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Swans - Children Of God CD (album) cover




Post Rock/Math rock

4.28 | 100 ratings

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5 stars Children Of God marks the first large shift within the core sound of Swans, incorporating more dynamic compositions, no longer having every song consisting of a single, heavy beat and the tortured screaming and moaning of Michael Gira. While this change woud already be leaps forward than their last 4 albums, Jarboe's increased presence on the album leads to a more varied listen, with acoustic guitars and beautiful pianos permeating particular tracks. The tone has shifted as well, no longer being just harrowing and violent, now adding a lot of eeriness to the overall sound, along with being much darker in general.

New Mind opens the album by displaying the maturation of Swans' sound, by having it sonically very similar to past albums, with heavy, filthy industrial beats that continuously hammer their way into your head, but this time with a more powerful feel to it, due to the presence of keyboards in the background providing a much more grandiose feel, while still having the crushing drums as the main focus. I also love the vocal performance here, with the first time I heard Gira gradually raise the volume and intensity of the phrase "Damn you to hell" with each repetition being absolutely mind blowing to me. After the crushingly heavy opener, the album then completely shifts gears and brings forth the haunting beauty of In My Garden, which is the antithesis to New Mind in many ways, having the same sort of structure of simple repetition, but instead using acoustic guitars and pianos, creating a sense of isolation heightened by the ethereal vocals of Jarboe. This works extremely well as the followup to one of the most intense pieces of music on the album, along with creating an extreme unpredicability in the album that is maintained throughout. Our Love Lies begins to establish one of the constants on the album, the gospel tinge to the songs, most clear in the form of the backing vocals. This fairly pretty song in its own twisted way then transitions into Sex God Sex, which has a similar riff, but with the heavy drums and electric guitars coming in at full force, with a strong focus on the extremely sludgy roots of the band, complete with a vocal performance that sounds utterly exhausted, strained, and defeated, especially noticeable when Gira sounds as if he's shouting out to the heavens, not in anger, but in utter desparation.

Blood and Honey is one of the more impressive songs on the album, having a certain eeriness to it, along with sounding slightly like a precursor to the opening section of She Loves Us. Jarboe's vocals go far lower than I expected here, matching the sort of unsettling tone that Gira's voice provides. Like A Drug (Sha La La) is another incredible track, showing off the more unhinged, insane side of the band, with a heavy, rhythmic riff consisting of a single note, as abrasive brass blares in the background, complete with an abolutely wild chorus. You're Not Real, Girl is a melancholy song that while not having quite the same impact as some other songs, is nonetheless great.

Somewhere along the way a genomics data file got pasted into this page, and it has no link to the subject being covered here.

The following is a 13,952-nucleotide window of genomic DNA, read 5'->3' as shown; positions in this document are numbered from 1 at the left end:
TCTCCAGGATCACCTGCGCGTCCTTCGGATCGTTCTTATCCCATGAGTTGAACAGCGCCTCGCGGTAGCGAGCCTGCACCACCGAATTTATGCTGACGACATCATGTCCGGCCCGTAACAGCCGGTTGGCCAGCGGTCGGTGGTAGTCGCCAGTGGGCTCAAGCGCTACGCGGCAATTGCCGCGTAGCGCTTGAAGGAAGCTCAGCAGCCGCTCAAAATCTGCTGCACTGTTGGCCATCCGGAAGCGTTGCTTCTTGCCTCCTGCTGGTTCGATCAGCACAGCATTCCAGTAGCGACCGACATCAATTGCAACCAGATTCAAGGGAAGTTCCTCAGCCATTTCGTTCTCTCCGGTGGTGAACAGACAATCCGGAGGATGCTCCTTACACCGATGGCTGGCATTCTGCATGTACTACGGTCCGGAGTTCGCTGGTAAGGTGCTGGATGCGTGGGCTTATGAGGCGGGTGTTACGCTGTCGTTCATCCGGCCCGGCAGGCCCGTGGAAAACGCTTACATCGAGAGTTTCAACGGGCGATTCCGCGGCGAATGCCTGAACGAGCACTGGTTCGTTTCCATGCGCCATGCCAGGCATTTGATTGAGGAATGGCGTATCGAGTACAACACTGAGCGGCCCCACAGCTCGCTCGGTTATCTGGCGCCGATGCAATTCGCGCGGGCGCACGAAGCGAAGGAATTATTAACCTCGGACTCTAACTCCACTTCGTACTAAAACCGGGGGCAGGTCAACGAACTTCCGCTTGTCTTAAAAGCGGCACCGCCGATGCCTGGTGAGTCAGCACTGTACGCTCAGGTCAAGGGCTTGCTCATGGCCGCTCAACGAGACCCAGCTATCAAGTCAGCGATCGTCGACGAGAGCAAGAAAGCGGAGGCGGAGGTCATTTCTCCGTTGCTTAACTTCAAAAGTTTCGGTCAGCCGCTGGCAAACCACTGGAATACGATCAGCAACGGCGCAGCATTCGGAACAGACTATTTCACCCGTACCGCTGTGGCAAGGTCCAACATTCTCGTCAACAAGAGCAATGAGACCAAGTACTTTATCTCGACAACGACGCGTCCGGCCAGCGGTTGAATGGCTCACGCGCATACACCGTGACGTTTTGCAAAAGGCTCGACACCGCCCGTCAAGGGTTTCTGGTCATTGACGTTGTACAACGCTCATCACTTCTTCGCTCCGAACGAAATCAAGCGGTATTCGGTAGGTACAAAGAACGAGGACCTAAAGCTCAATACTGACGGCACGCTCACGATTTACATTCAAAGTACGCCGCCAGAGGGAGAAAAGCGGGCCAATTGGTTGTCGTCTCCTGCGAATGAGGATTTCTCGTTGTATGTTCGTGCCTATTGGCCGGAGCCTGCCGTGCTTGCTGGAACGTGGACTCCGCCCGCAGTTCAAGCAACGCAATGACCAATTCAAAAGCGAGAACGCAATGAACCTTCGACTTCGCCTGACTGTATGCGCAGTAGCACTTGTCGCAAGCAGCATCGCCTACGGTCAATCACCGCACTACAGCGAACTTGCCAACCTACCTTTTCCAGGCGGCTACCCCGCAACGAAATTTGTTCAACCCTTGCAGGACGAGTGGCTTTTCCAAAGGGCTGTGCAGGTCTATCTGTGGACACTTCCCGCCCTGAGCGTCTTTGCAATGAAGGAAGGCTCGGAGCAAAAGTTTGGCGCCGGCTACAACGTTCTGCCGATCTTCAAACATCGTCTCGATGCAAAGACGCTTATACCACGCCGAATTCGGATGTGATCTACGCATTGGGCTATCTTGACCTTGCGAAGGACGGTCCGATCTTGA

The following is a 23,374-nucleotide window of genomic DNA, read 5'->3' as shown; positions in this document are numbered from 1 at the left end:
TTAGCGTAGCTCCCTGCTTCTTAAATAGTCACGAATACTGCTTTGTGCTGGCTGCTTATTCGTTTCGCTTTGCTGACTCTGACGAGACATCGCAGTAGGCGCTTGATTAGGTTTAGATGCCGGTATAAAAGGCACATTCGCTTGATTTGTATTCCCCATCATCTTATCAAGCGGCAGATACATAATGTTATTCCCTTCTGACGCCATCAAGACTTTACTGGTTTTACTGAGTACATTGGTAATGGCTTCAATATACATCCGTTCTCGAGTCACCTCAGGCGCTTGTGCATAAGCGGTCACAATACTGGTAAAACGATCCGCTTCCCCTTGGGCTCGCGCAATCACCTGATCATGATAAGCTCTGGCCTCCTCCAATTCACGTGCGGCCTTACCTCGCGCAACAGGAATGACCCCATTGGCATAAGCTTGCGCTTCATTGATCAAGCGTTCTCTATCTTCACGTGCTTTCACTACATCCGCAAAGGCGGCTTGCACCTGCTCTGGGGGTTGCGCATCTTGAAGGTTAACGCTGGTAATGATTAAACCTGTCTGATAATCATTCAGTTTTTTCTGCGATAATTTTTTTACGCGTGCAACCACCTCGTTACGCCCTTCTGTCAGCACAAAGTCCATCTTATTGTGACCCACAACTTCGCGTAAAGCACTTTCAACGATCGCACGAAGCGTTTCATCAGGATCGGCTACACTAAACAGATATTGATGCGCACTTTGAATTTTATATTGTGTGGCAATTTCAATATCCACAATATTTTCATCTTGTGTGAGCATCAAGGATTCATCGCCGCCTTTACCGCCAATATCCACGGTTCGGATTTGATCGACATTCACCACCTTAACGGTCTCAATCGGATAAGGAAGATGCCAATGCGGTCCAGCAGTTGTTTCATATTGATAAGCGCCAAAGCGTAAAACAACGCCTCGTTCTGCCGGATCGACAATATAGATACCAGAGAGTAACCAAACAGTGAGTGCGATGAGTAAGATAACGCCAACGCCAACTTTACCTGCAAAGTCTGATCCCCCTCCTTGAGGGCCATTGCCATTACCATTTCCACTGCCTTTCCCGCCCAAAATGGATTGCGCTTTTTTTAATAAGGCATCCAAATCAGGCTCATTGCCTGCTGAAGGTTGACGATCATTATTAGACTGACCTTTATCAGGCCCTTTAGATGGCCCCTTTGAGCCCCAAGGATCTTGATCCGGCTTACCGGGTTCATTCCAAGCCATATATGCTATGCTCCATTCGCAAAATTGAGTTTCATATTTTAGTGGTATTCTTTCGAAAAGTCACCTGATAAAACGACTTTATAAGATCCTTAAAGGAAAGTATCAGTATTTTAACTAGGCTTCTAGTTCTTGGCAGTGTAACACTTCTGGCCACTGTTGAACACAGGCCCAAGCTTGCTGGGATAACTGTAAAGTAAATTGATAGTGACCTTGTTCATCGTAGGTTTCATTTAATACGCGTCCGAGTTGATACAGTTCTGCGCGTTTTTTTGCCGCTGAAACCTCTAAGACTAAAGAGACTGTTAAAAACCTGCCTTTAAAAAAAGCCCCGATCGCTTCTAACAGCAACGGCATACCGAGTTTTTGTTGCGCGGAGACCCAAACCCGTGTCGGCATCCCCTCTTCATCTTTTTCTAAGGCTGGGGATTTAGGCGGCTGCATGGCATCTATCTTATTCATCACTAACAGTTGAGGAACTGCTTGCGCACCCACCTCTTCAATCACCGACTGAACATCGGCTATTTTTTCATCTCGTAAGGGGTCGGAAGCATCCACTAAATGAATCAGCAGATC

Beautiful Child is by far my absolute favourite song on the album and one of my favourites by the band in general. Nothing before or after has terrified me in quite the same way as the raw aggression and emotion of this song, with my favourite vocal performance by the band. with Gira's voice being pushed to its absolute limit as Jarboe wails away in the background, with instruments being repetitive and fasted aced, along with utterly brutal. Just like with the first 2 tracks, this piece of utterly harrowing terror is followed by one of the most calm tunes in order to provide respite after the utter bombardment of the previous one. Trust Me definitely had one of the biggest impacts on me upon first listen, starting off sounding like another mellow track before descending into the deepest pits of utter darkness, with atmosphere so thick that its palpable. The final three tracks make for an incredible closer, with Real Love being the pinnacle of melancholy songwriting the album has to offer, with a certain likeness to a Nick Cave song. This segues into Blind Love, a more groovy, beat driven track that lacks most of the negative energy surrounding the album, instead being extremely minimalistic, slowly building with a guitar scratch here and there, but never quite reaching the intensity of others, making it a good way to start closing off the album, as another track the Likes of Beautiful Child at this point wouldn't be the wisest of ideas. The title track closes off the album with a drone that while sounding somewhat optimistic, also clearly carries a lot of darkness with it, and is another one of my favourites off the album.

This is what I consider to be the first masterpiece of Swans, fully realising their heavy industrial sound, adding complexity that was absent before, while still being able to maintain the oppressive atmosphere and sound of the band, along with at points, a lot of its volume. The softer passages provide a contrast from the constant intensity, allowing the moments in which the music crescendoes to become even more impactful. This would definitely be a decent starting point into Swans' discography, although this is still a far cry from something even mildly accessible.

Best songs: New Mind, Blood and Honey, Like A Drug (Sha La La), Beautiful Child, Trust Me, Real Love, Children of God

Weakest songs: none

Verdict: While this album is not accessible at all, I highly recommend that those who enjoy extremely intense music listen to this immediately, as I found myself absolutely floored at many points throughout, with particular mention going to Beautiful Child, one of the most intense songs I've ever heard.

Kempokid | 5/5 |


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